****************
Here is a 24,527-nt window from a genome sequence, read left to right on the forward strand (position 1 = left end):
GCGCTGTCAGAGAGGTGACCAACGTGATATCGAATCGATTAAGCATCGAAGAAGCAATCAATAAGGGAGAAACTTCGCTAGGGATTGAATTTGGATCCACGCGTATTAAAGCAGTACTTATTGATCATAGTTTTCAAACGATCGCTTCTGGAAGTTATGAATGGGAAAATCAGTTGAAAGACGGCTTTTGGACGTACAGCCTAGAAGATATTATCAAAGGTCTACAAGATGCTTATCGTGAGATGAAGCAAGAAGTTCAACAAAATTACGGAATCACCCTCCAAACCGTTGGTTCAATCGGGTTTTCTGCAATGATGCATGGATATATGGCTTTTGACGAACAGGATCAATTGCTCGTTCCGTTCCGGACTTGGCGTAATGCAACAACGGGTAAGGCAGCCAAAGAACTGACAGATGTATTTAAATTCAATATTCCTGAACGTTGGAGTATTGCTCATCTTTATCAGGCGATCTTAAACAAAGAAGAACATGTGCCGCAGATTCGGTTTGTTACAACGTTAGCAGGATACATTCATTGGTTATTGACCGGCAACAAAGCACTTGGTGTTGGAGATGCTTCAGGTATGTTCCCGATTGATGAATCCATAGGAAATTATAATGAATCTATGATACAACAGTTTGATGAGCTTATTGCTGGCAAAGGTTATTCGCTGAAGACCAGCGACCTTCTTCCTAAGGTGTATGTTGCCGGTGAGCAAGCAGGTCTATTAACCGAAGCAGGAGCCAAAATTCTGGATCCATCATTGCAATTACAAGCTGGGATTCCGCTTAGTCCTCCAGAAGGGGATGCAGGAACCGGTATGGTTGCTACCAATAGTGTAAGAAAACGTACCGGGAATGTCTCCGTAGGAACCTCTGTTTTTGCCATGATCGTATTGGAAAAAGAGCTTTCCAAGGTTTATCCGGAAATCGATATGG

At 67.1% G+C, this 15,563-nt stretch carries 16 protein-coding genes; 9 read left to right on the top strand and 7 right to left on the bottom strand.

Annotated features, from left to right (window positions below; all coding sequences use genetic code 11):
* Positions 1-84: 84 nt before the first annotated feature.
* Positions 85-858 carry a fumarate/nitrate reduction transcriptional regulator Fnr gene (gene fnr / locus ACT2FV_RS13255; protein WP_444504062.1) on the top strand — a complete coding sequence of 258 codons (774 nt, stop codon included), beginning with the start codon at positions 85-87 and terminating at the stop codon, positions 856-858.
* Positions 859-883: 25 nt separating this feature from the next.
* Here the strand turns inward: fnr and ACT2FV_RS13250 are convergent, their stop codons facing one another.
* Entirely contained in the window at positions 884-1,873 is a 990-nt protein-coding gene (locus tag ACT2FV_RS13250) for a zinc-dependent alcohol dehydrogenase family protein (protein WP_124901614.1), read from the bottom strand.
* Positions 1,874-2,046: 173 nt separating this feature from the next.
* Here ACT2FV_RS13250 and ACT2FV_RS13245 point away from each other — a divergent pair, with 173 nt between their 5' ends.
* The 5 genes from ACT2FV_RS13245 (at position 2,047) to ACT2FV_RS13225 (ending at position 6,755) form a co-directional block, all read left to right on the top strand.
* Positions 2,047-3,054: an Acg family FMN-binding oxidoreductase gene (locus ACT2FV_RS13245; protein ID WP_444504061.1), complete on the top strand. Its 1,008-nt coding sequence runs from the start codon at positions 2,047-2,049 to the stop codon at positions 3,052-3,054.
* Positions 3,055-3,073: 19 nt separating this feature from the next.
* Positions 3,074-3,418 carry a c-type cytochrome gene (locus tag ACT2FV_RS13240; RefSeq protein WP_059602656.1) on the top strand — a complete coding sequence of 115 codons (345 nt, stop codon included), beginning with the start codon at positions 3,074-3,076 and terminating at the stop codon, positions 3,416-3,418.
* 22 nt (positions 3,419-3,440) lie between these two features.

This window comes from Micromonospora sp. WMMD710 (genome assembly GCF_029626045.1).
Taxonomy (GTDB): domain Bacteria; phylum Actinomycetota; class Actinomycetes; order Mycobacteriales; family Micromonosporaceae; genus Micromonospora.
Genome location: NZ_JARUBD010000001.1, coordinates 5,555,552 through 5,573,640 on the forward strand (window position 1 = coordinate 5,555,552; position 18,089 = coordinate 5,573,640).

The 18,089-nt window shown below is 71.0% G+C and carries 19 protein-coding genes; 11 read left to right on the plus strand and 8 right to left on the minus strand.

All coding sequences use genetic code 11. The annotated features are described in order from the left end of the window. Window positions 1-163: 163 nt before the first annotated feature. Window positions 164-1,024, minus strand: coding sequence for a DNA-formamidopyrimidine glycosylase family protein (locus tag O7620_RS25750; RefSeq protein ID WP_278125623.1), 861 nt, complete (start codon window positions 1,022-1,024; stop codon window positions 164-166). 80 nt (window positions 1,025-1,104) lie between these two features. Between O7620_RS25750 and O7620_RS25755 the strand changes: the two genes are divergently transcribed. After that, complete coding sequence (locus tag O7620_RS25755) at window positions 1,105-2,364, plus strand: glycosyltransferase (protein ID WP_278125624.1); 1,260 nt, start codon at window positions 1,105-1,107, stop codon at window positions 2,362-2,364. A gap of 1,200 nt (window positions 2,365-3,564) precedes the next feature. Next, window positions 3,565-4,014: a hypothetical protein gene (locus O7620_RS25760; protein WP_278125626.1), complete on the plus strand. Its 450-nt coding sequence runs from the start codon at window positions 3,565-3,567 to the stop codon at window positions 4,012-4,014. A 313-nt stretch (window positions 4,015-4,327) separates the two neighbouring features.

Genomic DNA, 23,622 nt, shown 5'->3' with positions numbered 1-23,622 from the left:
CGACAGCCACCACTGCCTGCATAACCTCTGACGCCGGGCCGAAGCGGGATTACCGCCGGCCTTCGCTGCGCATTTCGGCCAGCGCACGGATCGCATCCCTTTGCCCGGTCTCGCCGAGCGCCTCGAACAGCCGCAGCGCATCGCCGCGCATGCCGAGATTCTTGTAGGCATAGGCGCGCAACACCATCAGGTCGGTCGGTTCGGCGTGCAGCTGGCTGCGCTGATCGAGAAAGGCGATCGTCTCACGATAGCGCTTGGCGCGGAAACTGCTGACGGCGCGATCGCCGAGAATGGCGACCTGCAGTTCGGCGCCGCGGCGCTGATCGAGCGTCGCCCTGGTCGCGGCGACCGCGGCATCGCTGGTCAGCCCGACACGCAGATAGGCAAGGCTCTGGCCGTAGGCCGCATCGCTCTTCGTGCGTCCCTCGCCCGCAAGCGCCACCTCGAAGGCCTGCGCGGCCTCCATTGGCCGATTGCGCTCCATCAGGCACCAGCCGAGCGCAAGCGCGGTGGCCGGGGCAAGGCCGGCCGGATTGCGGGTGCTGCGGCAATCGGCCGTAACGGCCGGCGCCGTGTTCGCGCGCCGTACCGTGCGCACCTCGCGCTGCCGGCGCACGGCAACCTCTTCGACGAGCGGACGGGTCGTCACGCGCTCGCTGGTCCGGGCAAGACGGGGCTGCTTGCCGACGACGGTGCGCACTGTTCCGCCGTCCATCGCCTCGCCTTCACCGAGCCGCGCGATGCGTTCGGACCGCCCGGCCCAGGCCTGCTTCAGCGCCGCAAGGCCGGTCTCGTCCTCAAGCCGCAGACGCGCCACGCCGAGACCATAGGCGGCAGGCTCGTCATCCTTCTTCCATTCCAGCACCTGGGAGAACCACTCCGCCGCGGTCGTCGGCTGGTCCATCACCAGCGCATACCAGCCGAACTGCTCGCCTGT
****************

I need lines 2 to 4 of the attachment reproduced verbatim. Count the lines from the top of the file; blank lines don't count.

GCGCTGTCAGAGAGGTGACCAACGTGATATCGAATCGATTAAGCATCGAAGAAGCAATCAATAAGGGAGAAACTTCGCTAGGGATTGAATTTGGATCCACGCGTATTAAAGCAGTACTTATTGATCATAGTTTTCAAACGATCGCTTCTGGAAGTTATGAATGGGAAAATCAGTTGAAAGACGGCTTTTGGACGTACAGCCTAGAAGATATTATCAAAGGTCTACAAGATGCTTATCGTGAGATGAAGCAAGAAGTTCAACAAAATTACGGAATCACCCTCCAAACCGTTGGTTCAATCGGGTTTTCTGCAATGATGCATGGATATATGGCTTTTGACGAACAGGATCAATTGCTCGTTCCGTTCCGGACTTGGCGTAATGCAACAACGGGTAAGGCAGCCAAAGAACTGACAGATGTATTTAAATTCAATATTCCTGAACGTTGGAGTATTGCTCATCTTTATCAGGCGATCTTAAACAAAGAAGAACATGTGCCGCAGATTCGGTTTGTTACAACGTTAGCAGGATACATTCATTGGTTATTGACCGGCAACAAAGCACTTGGTGTTGGAGATGCTTCAGGTATGTTCCCGATTGATGAATCCATAGGAAATTATAATGAATCTATGATACAACAGTTTGATGAGCTTATTGCTGGCAAAGGTTATTCGCTGAAGACCAGCGACCTTCTTCCTAAGGTGTATGTTGCCGGTGAGCAAGCAGGTCTATTAACCGAAGCAGGAGCCAAAATTCTGGATCCATCATTGCAATTACAAGCTGGGATTCCGCTTAGTCCTCCAGAAGGGGATGCAGGAACCGGTATGGTTGCTACCAATAGTGTAAGAAAACGTACCGGGAATGTCTCCGTAGGAACCTCTGTTTTTGCCATGATCGTATTGGAAAAAGAGCTTTCCAAGGTTTATCCGGAAATCGATATGG

At 67.1% G+C, this 15,563-nt stretch carries 16 protein-coding genes; 9 read left to right on the top strand and 7 right to left on the bottom strand.

Annotated features, from left to right (window positions below; all coding sequences use genetic code 11):